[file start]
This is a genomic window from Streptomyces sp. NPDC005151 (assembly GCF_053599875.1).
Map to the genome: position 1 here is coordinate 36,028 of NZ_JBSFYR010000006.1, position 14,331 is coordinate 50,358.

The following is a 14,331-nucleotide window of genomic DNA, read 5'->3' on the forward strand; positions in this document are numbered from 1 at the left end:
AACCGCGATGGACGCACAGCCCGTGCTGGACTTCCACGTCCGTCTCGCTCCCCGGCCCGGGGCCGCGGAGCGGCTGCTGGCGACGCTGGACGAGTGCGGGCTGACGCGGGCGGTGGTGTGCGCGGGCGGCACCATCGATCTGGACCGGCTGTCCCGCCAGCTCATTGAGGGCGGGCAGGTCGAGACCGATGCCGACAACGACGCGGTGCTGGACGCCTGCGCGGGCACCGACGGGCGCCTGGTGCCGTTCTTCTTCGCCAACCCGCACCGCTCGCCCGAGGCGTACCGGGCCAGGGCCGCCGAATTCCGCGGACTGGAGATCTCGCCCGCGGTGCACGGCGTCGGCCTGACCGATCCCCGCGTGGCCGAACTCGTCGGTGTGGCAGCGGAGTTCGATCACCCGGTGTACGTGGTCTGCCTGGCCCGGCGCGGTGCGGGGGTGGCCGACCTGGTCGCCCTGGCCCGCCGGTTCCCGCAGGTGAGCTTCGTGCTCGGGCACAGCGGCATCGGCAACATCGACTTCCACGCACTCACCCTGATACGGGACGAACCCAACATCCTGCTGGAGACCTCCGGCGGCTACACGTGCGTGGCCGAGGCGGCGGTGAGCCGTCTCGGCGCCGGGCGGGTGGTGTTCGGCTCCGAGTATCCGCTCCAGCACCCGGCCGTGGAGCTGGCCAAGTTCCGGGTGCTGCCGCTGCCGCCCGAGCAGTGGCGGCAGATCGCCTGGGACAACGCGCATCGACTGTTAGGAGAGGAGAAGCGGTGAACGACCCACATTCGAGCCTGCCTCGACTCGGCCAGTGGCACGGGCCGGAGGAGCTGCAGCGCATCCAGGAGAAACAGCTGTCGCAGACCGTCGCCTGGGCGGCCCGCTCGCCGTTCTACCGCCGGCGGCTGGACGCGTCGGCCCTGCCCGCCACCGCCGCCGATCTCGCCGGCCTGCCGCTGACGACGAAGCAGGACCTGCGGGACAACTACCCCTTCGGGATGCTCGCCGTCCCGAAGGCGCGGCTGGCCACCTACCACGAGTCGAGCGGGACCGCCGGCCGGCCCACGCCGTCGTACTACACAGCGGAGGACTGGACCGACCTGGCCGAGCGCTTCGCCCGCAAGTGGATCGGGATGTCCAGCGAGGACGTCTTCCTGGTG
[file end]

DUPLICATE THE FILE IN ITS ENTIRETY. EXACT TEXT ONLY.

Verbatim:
This is a genomic window from Streptomyces sp. NPDC005151 (assembly GCF_053599875.1).
Map to the genome: position 1 here is coordinate 36,028 of NZ_JBSFYR010000006.1, position 14,331 is coordinate 50,358.

The following is a 14,331-nucleotide window of genomic DNA, read 5'->3' on the forward strand; positions in this document are numbered from 1 at the left end:
AACCGCGATGGACGCACAGCCCGTGCTGGACTTCCACGTCCGTCTCGCTCCCCGGCCCGGGGCCGCGGAGCGGCTGCTGGCGACGCTGGACGAGTGCGGGCTGACGCGGGCGGTGGTGTGCGCGGGCGGCACCATCGATCTGGACCGGCTGTCCCGCCAGCTCATTGAGGGCGGGCAGGTCGAGACCGATGCCGACAACGACGCGGTGCTGGACGCCTGCGCGGGCACCGACGGGCGCCTGGTGCCGTTCTTCTTCGCCAACCCGCACCGCTCGCCCGAGGCGTACCGGGCCAGGGCCGCCGAATTCCGCGGACTGGAGATCTCGCCCGCGGTGCACGGCGTCGGCCTGACCGATCCCCGCGTGGCCGAACTCGTCGGTGTGGCAGCGGAGTTCGATCACCCGGTGTACGTGGTCTGCCTGGCCCGGCGCGGTGCGGGGGTGGCCGACCTGGTCGCCCTGGCCCGCCGGTTCCCGCAGGTGAGCTTCGTGCTCGGGCACAGCGGCATCGGCAACATCGACTTCCACGCACTCACCCTGATACGGGACGAACCCAACATCCTGCTGGAGACCTCCGGCGGCTACACGTGCGTGGCCGAGGCGGCGGTGAGCCGTCTCGGCGCCGGGCGGGTGGTGTTCGGCTCCGAGTATCCGCTCCAGCACCCGGCCGTGGAGCTGGCCAAGTTCCGGGTGCTGCCGCTGCCGCCCGAGCAGTGGCGGCAGATCGCCTGGGACAACGCGCATCGACTGTTAGGAGAGGAGAAGCGGTGAACGACCCACATTCGAGCCTGCCTCGACTCGGCCAGTGGCACGGGCCGGAGGAGCTGCAGCGCATCCAGGAGAAACAGCTGTCGCAGACCGTCGCCTGGGCGGCCCGCTCGCCGTTCTACCGCCGGCGGCTGGACGCGTCGGCCCTGCCCGCCACCGCCGCCGATCTCGCCGGCCTGCCGCTGACGACGAAGCAGGACCTGCGGGACAACTACCCCTTCGGGATGCTCGCCGTCCCGAAGGCGCGGCTGGCCACCTACCACGAGTCGAGCGGGACCGCCGGCCGGCCCACGCCGTCGTACTACACAGCGGAGGACTGGACCGACCTGGCCGAGCGCTTCGCCCGCAAGTGGATCGGGATGTCCAGCGAGGACGTCTTCCTGGTG